US officials are really worried about the fast advancement of Islamic State fighters in northern Iraq, so much so that they have begun arming the Kurdish peshmerga troops that are attempting to fend off the militants’ offensive — a significant shift in US involvement in the country.
The US has traditionally only armed Iraq’s central government, including by providing much of the equipment that Islamic State (then known as ISIS) fighters stole from Iraqi soldiers in the early days of their offensive in June.
But as the Kurdish troops are pretty much the only ones standing up to the Islamic State — despite losing several towns to them in recent days — the Obama administration has started bypassing Baghdad, using the CIA to provide the peshmerga with light arms and ammunition.
The video below, shared by a Kurdish news outlet, shows troops as they battle Islamic State fighters near Makhmur, a town south of Erbil they eventually recaptured from the Sunni militants.
Help from the Americans — including a series of air strikes launched last week — has already started to have an impact on the ground. On Sunday, Kurdish troops were able to regain control of two towns previously won by militants.
US officials said they are also continuing to collaborate with the central Iraqi government to coordinate weapon shipments to the autonomous Kurdish region. For now, they said, arming the Kurds with heavier weapons — including armored vehicles, helicopters, and missiles — was off the table.
Both the US and Iraqi government have also been involved in humanitarian air drops to aid thousands of minorites fleeing the Islamic State’s advance. The videos below, released by the Iraqi Ministry of Defense and the US military respectively, show some of the air drop operations.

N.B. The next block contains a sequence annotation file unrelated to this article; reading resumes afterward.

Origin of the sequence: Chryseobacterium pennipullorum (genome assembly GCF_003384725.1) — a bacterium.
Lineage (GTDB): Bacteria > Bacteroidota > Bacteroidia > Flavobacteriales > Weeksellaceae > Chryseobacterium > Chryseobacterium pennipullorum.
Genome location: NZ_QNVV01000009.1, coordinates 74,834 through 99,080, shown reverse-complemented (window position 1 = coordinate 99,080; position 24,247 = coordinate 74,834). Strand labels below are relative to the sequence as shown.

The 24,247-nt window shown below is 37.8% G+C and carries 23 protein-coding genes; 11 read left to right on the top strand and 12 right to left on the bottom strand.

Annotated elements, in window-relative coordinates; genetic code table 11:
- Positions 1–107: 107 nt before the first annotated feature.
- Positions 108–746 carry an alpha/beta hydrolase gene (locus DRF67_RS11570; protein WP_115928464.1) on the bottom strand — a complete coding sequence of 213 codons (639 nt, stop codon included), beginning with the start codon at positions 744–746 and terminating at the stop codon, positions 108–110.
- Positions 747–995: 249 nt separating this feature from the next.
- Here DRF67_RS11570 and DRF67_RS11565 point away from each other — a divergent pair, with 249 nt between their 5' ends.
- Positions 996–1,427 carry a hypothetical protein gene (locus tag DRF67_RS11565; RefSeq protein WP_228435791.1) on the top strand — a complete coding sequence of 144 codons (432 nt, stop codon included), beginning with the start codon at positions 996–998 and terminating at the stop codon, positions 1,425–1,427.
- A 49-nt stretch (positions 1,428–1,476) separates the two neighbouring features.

“The Kurds need additional arms and we're providing those — there's nothing new here,” said State Department spokeswoman Jen Psaki, quoted by the Associated Press. Iraqi authorities were also coming to the aid of the peshmerga, she said, adding that Baghdad "has made deliveries from its own stocks and we are working to do the same.”
The US has collaborated with the Kurds before but arming them directly marks a shift in policy and, in Iraq’s fragmented political landscape, this is a move with potentially significant consequences.
“If you arm the Kurds now, and I think you have to, I don’t think there’s any other way around it, you’re putting a finger on the scales of Iraq’s internal political disputes,” Michael Hanna, an international security analyst, told the Guardian. “They’re going to be retaking territory that’s part of the disputed territory. You’re basically shoring up one side of that political divide.”
Meanwhile, in Baghdad, a different kind of crisis is brewing.
Fouad Massoum, Iraq's president, today replaced embattled Prime Minister Nouri al-Maliki, appointing political rival Haider al-Abadi in his place. But just hours ahead of the announcement, al-Maliki deployed a number of loyal forces and special militias on the streets of the capital — suggesting he would not go without a fight.
In the video below, President Massoum, a Kurd, tasked al-Abadi, a member of al-Maliki’s party and a fellow Shia, with forming a new government.
But a relative of al-Maliki, a former US and Iran ally, told Reuters he would seek to fight his ousting in court.
"We will not stay silent," al-Maliki’s son-in-law, Hussein, said of the president’s nomination of a new prime minister. "The nomination is illegal and a breach of the constitution.”
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